Wolfwalkers

Wolfwalker Mebh with wolves

 

Kings of Irish animation Cartoon Saloon bring their Irish Folklore Trilogy to a close with Wolfwalkers, a rousing big finish after The Secret of Kells (2009) and Song of the Sea (2014).

It’s closer in spirit to Song of the Sea, which was about a shapeshifting sea creature known as a selkie, than Kells, which was set in an Irish monastery where enthusiasm, bizarrely, was shown to trump actual craft and learning when it came to illuminating ancient manuscripts.

This time, co-writer/director duo Tomm Moore and Ross Stewart have repurposed an old legend about “wolf men” from Kilkenny, where their studio is based, to tell the story of human beings who release their inner wolf to walk at night while they sleep. And lying under that dual relationship is another, of the tortured past of the Irish and the English: colonisers, settlers, disrupters, oppressors. Ireland was the country where England learned how to become an imperial power.

Oliver Cromwell – scourge of Ireland – is never named but is clearly referenced in the character of the Lord Protector (voiced by Simon McBurney, a master at playing the snide bully), whose underling Bill Goodfellowe (Sean Bean) has been brought over from England to wipe out the wolf population. His daughter, Robyn (Honor Kneafsey), like many a heroine before her in the recent animationsphere, bridles at being ordered to stay indoors and do household chores rather than run free. She wants to do boy stuff.

And so Robyn disobeys, which throws her into the realm of the wolves, just as her father is setting traps and organising their mass extinction. But Bill has not reckoned on the power of the supernatural. Nor has Robyn, who accidentally strikes up a friendship with a wolfwalker called Mebh (the Irish spelling of Maeve).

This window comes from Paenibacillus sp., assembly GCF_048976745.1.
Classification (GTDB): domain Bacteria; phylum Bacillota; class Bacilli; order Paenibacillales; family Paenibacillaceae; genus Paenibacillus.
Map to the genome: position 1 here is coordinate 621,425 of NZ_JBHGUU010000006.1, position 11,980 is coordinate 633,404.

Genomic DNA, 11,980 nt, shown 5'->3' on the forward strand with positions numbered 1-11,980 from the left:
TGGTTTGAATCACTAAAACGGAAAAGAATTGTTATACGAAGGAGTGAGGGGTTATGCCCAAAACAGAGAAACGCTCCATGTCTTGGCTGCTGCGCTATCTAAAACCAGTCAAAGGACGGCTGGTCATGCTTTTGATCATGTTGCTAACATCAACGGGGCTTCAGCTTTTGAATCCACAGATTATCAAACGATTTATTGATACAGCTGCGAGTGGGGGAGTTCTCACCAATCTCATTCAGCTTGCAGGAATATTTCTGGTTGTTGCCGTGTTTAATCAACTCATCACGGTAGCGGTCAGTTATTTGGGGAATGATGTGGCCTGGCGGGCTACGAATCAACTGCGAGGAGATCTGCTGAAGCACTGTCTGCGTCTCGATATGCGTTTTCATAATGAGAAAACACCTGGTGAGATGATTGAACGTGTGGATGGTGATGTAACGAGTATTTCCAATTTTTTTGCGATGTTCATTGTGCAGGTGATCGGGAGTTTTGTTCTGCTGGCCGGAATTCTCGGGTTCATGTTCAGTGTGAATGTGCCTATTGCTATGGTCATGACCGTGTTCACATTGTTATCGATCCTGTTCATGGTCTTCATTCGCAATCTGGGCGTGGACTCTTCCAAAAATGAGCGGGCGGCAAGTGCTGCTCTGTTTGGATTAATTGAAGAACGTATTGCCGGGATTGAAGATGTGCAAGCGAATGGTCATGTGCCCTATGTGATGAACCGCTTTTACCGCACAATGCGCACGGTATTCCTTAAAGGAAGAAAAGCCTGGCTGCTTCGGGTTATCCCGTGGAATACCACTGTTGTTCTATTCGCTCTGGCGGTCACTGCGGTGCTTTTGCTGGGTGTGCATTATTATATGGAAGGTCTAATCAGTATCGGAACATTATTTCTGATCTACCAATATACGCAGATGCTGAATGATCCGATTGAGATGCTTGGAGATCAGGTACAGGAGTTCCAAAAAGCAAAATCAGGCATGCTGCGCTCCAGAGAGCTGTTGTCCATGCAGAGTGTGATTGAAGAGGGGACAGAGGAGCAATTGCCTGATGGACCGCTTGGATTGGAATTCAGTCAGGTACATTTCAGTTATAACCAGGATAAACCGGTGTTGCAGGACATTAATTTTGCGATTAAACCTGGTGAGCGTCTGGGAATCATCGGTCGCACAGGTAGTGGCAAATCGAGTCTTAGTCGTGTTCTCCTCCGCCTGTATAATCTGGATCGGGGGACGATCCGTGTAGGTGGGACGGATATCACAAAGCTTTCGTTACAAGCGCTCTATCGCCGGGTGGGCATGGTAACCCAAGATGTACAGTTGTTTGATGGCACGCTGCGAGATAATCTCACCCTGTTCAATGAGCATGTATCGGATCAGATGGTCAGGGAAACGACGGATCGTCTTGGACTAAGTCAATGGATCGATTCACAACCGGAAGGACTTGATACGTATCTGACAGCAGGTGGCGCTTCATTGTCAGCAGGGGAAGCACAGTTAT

Though the Irish are the oppressed in this story, it’s the wolves who are on the receiving end of the violence. In the classic “divide and rule” tactic the English would deploy throughout their eventual empire, suddenly it’s the wolves who are the problem for the local folk, rather than the massive system of oppression put in place by the Lord Protector.

Moore and Stewart tread carefully here, not wishing to open old wounds. There is nothing now to be gained in any case.

 

Mebh and Robyn in the woods
Mebh and Robyn

 

Most eyes, in any case will be drawn to the glories of the hand-drawn animation, which is really what all this Irish Folklore series is about. Again, what’s on offer is an eclectic mix of styles, with Richard Williams’s The Thief and the Cobbler the most immediate source of inspiration, though Disney’s Snow White, any number of Studio Ghibli’s stories about imperilled youngsters and the blocky characters of Halas and Bachelor’s Animal Farm are also sources of inspiration, while Moore and Stewart’s experiments in flattened perspective recall pre-Renaissance painting (an influence on Richard Williams also).

The style is deceptively simple but the technique is not. That’s what makes the Cartoon Saloon’s output so distinctive. While characters in the foreground, people and animals mostly, are bold and simple, the backgrounds are almost insanely detailed – the further back you go, the busier it gets. It makes for a viewing experience that will withstand, and reward, repeated watching.

My personal favourite of this trio is Song of Sea, which shared Wolfwalkers’ enthusiasm for shapes reminiscent of an Irish harp, then this, and trailing quite a way behind The Secret of Kells, whose animation was glorious but its story about young women bucking the system (also echoed in Wolfwalkers) would have been more exhilarating if it hadn’t been the go-to narrative for too many animations. Brave, Mulan, Pocahontas, and so on.

 

 

 

 

Wolfwalkers: the Graphic Novel (by Tomm Moore and Ross Stewart – Buy it at Amazon

 

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© Steve Morrissey 2021